Barbara Windsor who played Peggy Mitchell predicted that Pat would be "sorely missed" by fans. Speaking of Pat's exit, Windsor told This Morning: "Oh, I can't bear it - Pam! And she will be sorely missed - more than I was missed in the show, because she could go to anybody - any family she could go into. I am devastated." She definitely wanted to leave, but I don't know if she wanted to be killed off - that's the chance you have to take," Windsor continued. "I was positive that I was going to go up in a load of flames with The Vic - I thought that was going to happen, but of course it didn't. With Pam, I was very, very surprised, because she could always go back. But she's accepted it now and she'll have a new life."
St. Clement stated that she didn't want her character to die, but said her final scenes were "fantastic". St. Clement commented: "Simon Ashdown had this idea for the character, which fitted in with her history in a sense," she explained. "They said, 'This is how we'd like it to happen - we think it's a fitting end and tribute to the character'. And as far as I can say, I read the script and I thought, 'Oh, this is fantastic - it's every actor's dream'. And I have to say, it also challenged me in a way that I hadn't been challenged. It was moving, it was challenging and it was a script that I needed to get my teeth into. The script, the performances, the direction - it all turned out to be a fantastic ensemble piece, if you like… Everybody was pulling in, everybody was doing the most wonderful performances and it was fantastic."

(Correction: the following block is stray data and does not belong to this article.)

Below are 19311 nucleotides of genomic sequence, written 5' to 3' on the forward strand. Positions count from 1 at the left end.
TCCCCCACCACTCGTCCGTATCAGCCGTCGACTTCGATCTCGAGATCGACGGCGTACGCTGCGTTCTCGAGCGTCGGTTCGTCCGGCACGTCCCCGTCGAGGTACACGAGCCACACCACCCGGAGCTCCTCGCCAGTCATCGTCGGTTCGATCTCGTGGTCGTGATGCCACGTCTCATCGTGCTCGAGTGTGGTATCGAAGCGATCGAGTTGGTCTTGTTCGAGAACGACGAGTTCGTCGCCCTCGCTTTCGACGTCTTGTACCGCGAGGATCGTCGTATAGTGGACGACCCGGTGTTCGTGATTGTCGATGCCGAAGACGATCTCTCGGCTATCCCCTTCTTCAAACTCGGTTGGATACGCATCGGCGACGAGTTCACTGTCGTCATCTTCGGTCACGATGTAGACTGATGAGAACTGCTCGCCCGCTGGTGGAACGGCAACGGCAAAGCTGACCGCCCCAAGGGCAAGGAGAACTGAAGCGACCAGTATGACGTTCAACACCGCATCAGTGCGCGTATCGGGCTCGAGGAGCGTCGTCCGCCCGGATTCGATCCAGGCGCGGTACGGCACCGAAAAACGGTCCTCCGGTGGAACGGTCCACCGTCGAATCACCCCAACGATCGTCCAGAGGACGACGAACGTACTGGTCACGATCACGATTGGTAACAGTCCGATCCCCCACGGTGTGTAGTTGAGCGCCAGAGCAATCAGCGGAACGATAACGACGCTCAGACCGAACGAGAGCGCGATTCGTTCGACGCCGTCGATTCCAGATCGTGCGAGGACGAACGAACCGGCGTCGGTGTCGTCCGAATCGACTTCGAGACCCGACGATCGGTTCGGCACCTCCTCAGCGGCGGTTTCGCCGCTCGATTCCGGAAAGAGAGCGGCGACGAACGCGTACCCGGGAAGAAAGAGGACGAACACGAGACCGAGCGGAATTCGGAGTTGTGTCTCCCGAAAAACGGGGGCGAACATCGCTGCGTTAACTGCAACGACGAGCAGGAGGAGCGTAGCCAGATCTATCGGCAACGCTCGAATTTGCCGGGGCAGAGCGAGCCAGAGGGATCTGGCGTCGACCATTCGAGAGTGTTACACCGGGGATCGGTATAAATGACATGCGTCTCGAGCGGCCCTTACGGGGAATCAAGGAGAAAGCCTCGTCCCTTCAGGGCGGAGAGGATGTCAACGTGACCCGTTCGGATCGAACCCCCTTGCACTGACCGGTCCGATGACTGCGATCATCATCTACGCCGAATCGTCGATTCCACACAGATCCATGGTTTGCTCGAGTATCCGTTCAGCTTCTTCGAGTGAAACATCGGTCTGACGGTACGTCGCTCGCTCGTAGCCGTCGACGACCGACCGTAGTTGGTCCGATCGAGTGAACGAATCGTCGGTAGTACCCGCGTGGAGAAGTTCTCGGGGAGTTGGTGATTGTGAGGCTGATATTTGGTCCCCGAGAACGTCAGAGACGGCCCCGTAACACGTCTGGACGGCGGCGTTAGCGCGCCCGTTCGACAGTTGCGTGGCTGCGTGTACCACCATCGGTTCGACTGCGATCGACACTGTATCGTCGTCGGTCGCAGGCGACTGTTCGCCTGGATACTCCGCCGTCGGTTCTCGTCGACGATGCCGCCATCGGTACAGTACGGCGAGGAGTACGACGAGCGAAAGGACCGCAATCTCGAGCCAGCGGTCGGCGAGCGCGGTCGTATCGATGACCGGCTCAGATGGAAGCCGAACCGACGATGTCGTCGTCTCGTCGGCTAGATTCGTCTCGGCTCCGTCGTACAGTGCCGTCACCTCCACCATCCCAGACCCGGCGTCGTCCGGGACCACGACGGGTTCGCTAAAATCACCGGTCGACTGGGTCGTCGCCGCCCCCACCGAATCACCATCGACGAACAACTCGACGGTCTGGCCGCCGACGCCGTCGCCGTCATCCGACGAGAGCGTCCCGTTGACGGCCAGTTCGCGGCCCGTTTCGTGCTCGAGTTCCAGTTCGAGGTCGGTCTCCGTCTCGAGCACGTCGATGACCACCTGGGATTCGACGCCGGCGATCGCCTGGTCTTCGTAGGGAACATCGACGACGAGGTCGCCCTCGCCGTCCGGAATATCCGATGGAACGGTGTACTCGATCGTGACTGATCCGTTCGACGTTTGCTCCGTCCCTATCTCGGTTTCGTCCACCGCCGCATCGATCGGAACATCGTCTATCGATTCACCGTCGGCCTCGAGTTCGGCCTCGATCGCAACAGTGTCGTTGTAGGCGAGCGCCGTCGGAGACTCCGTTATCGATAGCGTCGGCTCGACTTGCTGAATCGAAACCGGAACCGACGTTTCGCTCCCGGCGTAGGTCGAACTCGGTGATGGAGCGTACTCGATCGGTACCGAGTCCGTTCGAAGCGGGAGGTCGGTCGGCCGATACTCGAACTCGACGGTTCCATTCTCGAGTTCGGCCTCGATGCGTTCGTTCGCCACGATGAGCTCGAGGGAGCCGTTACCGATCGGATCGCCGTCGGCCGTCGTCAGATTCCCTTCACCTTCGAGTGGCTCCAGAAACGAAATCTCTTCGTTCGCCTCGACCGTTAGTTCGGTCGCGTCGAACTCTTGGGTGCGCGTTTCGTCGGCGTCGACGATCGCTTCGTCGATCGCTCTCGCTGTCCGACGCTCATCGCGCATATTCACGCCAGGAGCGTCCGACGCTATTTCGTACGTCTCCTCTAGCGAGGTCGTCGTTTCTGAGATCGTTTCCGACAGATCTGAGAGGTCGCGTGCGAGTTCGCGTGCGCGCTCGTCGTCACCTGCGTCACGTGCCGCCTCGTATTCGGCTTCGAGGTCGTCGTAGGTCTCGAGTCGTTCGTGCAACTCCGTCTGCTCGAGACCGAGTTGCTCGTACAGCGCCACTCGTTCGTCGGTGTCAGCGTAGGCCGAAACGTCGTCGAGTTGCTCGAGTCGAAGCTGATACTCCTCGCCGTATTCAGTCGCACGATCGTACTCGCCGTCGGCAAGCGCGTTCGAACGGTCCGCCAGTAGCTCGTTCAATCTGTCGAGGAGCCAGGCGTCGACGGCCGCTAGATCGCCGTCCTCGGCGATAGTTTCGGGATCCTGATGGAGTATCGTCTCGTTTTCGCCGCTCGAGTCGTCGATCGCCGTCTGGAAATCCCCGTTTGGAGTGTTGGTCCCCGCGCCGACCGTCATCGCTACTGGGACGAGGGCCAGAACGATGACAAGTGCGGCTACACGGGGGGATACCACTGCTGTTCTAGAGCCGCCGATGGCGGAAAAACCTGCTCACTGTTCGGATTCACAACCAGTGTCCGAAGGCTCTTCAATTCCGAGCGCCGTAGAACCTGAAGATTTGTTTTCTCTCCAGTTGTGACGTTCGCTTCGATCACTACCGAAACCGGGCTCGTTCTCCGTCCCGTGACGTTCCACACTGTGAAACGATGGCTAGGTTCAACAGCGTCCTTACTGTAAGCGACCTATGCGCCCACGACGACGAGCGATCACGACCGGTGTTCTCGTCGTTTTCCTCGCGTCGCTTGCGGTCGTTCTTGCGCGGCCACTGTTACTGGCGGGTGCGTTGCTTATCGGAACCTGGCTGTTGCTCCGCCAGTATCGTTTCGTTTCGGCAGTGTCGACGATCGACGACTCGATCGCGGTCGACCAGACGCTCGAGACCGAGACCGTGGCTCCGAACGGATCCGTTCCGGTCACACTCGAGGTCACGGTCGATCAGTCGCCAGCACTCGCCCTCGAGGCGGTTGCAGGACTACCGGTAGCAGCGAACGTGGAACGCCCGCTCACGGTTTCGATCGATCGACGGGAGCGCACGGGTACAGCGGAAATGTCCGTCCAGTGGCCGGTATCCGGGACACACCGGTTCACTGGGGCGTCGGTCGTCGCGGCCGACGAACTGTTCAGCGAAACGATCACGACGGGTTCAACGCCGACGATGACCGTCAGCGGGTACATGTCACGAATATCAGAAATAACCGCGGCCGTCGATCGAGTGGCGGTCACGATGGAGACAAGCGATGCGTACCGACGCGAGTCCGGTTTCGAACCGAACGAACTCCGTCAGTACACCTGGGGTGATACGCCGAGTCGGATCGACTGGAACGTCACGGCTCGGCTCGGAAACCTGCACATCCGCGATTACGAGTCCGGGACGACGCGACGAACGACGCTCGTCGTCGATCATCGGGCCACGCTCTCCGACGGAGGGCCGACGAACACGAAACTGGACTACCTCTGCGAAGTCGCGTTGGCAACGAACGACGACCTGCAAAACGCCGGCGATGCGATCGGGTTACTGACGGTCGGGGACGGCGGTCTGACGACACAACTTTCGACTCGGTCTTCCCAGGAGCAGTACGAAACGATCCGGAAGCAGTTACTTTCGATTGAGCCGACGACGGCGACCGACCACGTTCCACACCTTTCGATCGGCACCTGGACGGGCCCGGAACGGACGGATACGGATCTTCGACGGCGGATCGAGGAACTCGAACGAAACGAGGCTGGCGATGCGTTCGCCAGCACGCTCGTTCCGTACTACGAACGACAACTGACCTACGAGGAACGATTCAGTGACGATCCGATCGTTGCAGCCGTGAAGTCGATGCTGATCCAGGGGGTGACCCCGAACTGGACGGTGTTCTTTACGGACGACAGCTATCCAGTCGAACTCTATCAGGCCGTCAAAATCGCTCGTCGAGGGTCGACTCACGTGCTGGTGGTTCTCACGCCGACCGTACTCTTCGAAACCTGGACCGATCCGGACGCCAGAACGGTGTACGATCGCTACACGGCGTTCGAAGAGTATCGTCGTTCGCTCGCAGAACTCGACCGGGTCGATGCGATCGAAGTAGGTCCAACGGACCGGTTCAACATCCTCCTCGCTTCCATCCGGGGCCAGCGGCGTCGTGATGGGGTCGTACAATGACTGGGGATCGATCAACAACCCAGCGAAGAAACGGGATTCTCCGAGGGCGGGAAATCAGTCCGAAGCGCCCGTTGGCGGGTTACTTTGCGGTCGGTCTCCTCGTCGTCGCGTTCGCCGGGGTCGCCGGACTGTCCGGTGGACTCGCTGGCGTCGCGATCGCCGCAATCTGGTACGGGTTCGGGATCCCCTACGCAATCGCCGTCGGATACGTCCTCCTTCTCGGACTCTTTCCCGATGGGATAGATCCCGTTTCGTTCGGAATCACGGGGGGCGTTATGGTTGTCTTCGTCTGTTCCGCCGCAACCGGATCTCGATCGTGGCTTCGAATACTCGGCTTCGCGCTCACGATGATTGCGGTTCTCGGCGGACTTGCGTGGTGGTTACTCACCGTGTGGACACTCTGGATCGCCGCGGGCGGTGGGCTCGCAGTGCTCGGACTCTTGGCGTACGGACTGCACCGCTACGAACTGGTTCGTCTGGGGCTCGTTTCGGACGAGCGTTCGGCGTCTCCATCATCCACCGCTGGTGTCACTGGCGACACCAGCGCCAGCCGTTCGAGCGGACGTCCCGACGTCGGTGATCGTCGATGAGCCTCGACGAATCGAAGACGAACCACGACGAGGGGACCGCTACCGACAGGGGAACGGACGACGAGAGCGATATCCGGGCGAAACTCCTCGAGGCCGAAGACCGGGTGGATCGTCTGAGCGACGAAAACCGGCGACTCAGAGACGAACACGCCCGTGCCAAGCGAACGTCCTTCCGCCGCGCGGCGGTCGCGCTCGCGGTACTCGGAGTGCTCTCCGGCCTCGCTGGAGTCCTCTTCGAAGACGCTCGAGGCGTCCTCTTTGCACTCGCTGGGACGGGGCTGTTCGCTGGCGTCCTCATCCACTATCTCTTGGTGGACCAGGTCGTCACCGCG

St. Clement said she was "moved" by the Farewell Pat tribute. Speaking on Daybreak, St. Clement explained: "I wasn't going to watch [the final episode] with anybody - I was going to record it and then watch it in a darkened room somewhere, where I could be terribly critical and jump about saying, 'Stupid woman - why did you play it like that?' But everybody said, 'Oh no, sit down'. I said, 'I don't want to disturb you all' - but I did make myself behave! And I was quite dispassionate, actually. The strange thing is, after I read the script, I was very moved by it. But as soon as I started working on it, I think everybody did start getting quite emotional - but I couldn't. Even about myself leaving - people in the cast would come up and say, 'How do you feel?' and I'd say, 'I can't go there, I can't think about that, because the work's not finished'. The strange thing is, the only thing that moved me was the Farewell Pat programme. Which is strange, but I suppose that was personal in a sense." Also, St. Clement explained the experience of filming her final episode. She added: "It was a great challenge, that script," she commented. "I looked at it and thought, 'Oh, heck, how do I give light and shade to something where somebody is actually dying?' And some of the scenes could have been interpreted as being somewhat similar with Janine and David. So I had to make them different - but I had to make them different within the confines of the illness."